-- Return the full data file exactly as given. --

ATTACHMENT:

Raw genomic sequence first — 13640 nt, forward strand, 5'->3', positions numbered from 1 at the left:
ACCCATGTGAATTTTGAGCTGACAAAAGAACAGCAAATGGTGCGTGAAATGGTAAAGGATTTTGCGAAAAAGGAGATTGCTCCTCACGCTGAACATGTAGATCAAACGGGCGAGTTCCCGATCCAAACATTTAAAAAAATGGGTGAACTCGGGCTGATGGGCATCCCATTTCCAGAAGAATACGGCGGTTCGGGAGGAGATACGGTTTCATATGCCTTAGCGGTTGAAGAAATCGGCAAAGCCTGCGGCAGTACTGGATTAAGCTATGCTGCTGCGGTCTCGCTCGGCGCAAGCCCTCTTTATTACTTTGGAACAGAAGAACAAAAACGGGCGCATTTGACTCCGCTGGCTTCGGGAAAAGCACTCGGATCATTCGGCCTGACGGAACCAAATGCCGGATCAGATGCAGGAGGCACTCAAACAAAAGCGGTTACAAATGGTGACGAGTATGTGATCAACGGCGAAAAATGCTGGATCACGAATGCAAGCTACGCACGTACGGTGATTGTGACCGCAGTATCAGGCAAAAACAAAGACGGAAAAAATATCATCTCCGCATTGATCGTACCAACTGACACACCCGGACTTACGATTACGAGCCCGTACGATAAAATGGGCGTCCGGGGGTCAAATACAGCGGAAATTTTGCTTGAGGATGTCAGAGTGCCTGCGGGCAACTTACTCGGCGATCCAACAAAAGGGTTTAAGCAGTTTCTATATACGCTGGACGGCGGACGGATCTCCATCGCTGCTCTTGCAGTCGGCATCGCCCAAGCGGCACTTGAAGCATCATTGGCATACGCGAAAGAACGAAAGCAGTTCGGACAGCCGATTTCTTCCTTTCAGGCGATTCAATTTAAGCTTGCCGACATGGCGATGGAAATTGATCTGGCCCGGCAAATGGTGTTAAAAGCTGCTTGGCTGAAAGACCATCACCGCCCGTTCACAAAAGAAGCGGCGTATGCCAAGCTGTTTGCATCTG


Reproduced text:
Raw genomic sequence first — 13640 nt, forward strand, 5'->3', positions numbered from 1 at the left:
ACCCATGTGAATTTTGAGCTGACAAAAGAACAGCAAATGGTGCGTGAAATGGTAAAGGATTTTGCGAAAAAGGAGATTGCTCCTCACGCTGAACATGTAGATCAAACGGGCGAGTTCCCGATCCAAACATTTAAAAAAATGGGTGAACTCGGGCTGATGGGCATCCCATTTCCAGAAGAATACGGCGGTTCGGGAGGAGATACGGTTTCATATGCCTTAGCGGTTGAAGAAATCGGCAAAGCCTGCGGCAGTACTGGATTAAGCTATGCTGCTGCGGTCTCGCTCGGCGCAAGCCCTCTTTATTACTTTGGAACAGAAGAACAAAAACGGGCGCATTTGACTCCGCTGGCTTCGGGAAAAGCACTCGGATCATTCGGCCTGACGGAACCAAATGCCGGATCAGATGCAGGAGGCACTCAAACAAAAGCGGTTACAAATGGTGACGAGTATGTGATCAACGGCGAAAAATGCTGGATCACGAATGCAAGCTACGCACGTACGGTGATTGTGACCGCAGTATCAGGCAAAAACAAAGACGGAAAAAATATCATCTCCGCATTGATCGTACCAACTGACACACCCGGACTTACGATTACGAGCCCGTACGATAAAATGGGCGTCCGGGGGTCAAATACAGCGGAAATTTTGCTTGAGGATGTCAGAGTGCCTGCGGGCAACTTACTCGGCGATCCAACAAAAGGGTTTAAGCAGTTTCTATATACGCTGGACGGCGGACGGATCTCCATCGCTGCTCTTGCAGTCGGCATCGCCCAAGCGGCACTTGAAGCATCATTGGCATACGCGAAAGAACGAAAGCAGTTCGGACAGCCGATTTCTTCCTTTCAGGCGATTCAATTTAAGCTTGCCGACATGGCGATGGAAATTGATCTGGCCCGGCAAATGGTGTTAAAAGCTGCTTGGCTGAAAGACCATCACCGCCCGTTCACAAAAGAAGCGGCGTATGCCAAGCTGTTTGCATCTG